‘The big education for me is that civilisation is fragile and can be destroyed in a heartbeat' - Jeremy Brade, former peacekeeper in Sarajevo.

Monday, March 24, 2014

Stem cell therapy in tenth century Japan

Taira no Sadamori (picture source)

"The tale of Masakado offers a grotesque window into the superstitions and savageries of combat in the tenth century, not merely in his own behaviour, but in that of his opponents. In one of its sidebars, we hear of Sadamori's quest for a male foetus - the crucial ingredient in a magical cure for a bad wound that he has sustained. He first orders his pregnant daughter-in-law to give up what she is carrying, and is only thwarted by a doctor who tells him that his unborn grandchild would not be suitable. Instead, he slices up a pregnant kitchen maid, although her foetus is female, and hence useless. It is only with yet another death among his retinue that he finally obtains the foetus required. The horrific story may be an invention, although its details are true to folk remedies of the period, in which powdered foetus was indeed used as a cure for battle wounds."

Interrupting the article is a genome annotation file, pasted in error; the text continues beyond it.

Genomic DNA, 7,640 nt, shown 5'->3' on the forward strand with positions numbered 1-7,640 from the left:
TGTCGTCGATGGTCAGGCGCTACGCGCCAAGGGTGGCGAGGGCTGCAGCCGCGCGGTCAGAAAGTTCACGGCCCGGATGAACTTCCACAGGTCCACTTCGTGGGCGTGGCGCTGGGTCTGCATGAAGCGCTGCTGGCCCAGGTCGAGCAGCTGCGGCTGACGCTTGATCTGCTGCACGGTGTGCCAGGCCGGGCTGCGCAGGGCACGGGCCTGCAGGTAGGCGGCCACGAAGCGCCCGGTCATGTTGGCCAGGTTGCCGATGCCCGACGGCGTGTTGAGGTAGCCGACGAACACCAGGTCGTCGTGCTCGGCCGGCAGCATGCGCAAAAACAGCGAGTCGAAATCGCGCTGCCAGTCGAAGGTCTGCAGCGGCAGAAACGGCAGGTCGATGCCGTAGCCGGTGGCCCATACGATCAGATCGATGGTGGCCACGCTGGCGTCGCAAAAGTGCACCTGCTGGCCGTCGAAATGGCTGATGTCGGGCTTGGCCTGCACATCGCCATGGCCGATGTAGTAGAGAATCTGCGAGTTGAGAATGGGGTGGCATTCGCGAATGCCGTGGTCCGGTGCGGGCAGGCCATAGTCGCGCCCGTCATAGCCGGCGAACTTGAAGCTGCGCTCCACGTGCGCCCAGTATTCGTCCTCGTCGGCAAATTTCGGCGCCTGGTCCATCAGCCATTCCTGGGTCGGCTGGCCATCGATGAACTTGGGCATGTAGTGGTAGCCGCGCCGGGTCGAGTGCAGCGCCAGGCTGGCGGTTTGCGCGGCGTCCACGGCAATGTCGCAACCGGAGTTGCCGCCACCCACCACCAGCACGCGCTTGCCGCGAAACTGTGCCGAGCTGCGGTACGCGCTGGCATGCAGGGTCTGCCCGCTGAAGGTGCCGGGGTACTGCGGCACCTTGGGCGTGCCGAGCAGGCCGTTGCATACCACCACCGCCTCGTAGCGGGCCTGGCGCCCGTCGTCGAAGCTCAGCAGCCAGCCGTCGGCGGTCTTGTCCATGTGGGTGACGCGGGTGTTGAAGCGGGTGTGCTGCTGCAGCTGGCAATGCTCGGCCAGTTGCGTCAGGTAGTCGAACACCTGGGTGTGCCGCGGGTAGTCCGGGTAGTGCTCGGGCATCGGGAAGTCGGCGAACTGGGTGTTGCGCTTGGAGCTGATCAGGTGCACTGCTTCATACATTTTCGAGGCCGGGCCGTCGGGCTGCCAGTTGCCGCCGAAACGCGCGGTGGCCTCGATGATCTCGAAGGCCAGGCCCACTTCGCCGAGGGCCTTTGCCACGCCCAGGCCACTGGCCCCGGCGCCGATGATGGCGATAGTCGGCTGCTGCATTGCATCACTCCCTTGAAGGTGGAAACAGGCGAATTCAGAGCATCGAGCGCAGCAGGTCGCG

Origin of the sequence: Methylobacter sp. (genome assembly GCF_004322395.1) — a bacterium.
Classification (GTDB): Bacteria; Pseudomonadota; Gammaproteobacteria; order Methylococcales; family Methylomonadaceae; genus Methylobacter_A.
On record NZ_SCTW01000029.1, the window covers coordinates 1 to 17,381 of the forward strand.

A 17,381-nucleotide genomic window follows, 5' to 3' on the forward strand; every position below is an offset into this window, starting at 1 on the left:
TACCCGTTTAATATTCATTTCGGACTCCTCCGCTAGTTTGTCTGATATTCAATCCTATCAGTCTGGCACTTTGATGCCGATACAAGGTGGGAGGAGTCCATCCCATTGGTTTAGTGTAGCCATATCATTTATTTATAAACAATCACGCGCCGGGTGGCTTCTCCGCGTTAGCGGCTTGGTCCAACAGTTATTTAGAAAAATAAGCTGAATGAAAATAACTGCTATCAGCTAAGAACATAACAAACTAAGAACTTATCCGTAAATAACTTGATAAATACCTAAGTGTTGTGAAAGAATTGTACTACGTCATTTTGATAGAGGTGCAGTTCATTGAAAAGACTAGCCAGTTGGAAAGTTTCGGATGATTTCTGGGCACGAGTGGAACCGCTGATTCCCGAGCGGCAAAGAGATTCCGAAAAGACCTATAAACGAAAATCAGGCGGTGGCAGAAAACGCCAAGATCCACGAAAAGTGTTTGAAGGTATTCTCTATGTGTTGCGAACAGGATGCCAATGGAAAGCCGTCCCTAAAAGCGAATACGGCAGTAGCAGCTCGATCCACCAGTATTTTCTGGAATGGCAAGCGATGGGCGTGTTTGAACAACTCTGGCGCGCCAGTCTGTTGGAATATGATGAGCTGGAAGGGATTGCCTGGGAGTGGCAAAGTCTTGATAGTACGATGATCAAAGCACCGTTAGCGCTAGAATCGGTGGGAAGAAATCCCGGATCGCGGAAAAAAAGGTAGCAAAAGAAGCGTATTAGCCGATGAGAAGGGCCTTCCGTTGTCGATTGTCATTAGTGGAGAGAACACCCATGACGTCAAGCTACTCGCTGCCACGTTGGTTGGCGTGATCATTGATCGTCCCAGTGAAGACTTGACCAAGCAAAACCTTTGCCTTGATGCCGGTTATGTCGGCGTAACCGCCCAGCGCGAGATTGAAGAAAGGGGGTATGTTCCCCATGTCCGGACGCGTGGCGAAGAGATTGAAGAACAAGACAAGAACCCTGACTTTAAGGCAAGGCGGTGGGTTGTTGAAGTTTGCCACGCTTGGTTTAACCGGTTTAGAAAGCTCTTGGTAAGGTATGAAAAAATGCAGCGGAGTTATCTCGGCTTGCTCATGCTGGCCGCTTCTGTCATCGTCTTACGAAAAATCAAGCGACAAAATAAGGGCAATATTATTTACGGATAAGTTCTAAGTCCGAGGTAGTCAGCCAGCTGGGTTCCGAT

Jonathan Clements, "The Samurai: A  New History of the Warrior Elite" (Robinson, 2010)

Superstition? Magic? Or pragmatic medicine?


All original material is copyright of its author. Fair use permitted. Contact via comment. Unless indicated otherwise, all internet links accessed at time of writing. Nothing here should be taken as personal advice, financial or otherwise. No liability is accepted for third-party content, whether incorporated in or linked to this blog; or for unintentional error and inaccuracy. The blog author may have, or intend to change, a personal position in any stock or other kind of investment mentioned.

1 comment:

Paddington said...

Not stem cell therapy, just more of the idiot ideas that have pangolins, tigers and many other animals seriously endangered.